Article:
Texas has one of the largest and most diverse groups of students in the country. Educators in this state teach nearly 5,416,400 students in a total of 8,838 schools. With this volume, it is difficult to make a general statement about the challenges involved. However, while each school is nuanced and has unique student body needs, there are some shared issues among all schools across the Lone Star State.
According to the Texas State Teachers Association (TSTA), the following are the issues warranting the most attention in the upcoming school year — and beyond.
Texas learners receive around $2,300 less in funding per student than the national average. While the Foundation School Program provides 38% of needed funds, property taxpayers foot the remaining bill. Currently, the state’s Rainy Day Fund is projected to offer a surplus of $15 billion in revenue for state needs. Policymakers and educational leaders are hoping to change how much of this profit goes to schools in order to help the ones struggling with COVID-strained budgets, while giving taxpayers some relief as well.
Even though many schools are currently utilizing online or hybrid learning, students will eventually return to some of the same conditions that have safety experts concerned. In-school violence is a worry of every district community. Teacher leaders have suggested directing more funds to school infrastructure, campus security professionals and access to mental health services. School counselors will have an increased role in helping students handle stress or bullying in a healthy, non-violent manner.
Continuing to provide remote learning options will be a top priority for schools in Texas. In addition to funding and teacher development, technology access is an area of concern for many districts. Many schools have ordered laptops, but supply isn’t meeting demand, and some kids still do not have a computer to work or high-speed internet at home. There is much to be done yet to ensure an equitable remote classroom approach for every student.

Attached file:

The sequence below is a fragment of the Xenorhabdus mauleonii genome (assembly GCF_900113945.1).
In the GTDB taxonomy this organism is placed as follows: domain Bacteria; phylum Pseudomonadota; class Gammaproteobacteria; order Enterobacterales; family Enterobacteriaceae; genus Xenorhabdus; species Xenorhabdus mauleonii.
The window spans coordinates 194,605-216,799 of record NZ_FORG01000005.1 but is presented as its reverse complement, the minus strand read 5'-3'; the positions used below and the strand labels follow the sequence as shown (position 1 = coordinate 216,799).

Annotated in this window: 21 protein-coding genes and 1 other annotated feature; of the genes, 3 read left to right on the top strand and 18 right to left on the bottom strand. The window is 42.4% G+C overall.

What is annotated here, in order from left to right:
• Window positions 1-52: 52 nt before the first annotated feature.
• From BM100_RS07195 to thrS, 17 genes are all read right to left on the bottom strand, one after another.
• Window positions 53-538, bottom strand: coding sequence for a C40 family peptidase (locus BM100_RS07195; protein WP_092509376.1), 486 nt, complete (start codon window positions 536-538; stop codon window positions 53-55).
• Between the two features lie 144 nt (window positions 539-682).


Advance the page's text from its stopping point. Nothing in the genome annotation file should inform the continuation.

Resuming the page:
COVID-19 Testing and Tracking
Keeping schools open depends largely on a community’s cooperation in voluntary testing for COVID-19 and using social distancing practices when they do come together to learn. While an end to the pandemic may be in sight and students are adapting to the new way of learning (with masks, water bottles and social distancing), schools must continue to track and manage health data. Balancing the acquisition of accurate data with an eye to the privacy of students and families is a significant responsibility. Educational leaders will have the opportunity to provide input on the best ways to keep health measures in place without causing legal issues later.
Are you interested in finding the solutions to these ongoing problems? Does your classroom experience inspire you to work with policymakers and leaders to make schools better for Texas children? A Master of Education (M.Ed.) in Administration online can be completed in as few as 16 months. In addition to gaining instructional leadership best practices, you’ll participate in a supervised practicum in administration so you can test the waters before you graduate.
Learn more about Lamar University’s M.Ed. in Administration online program.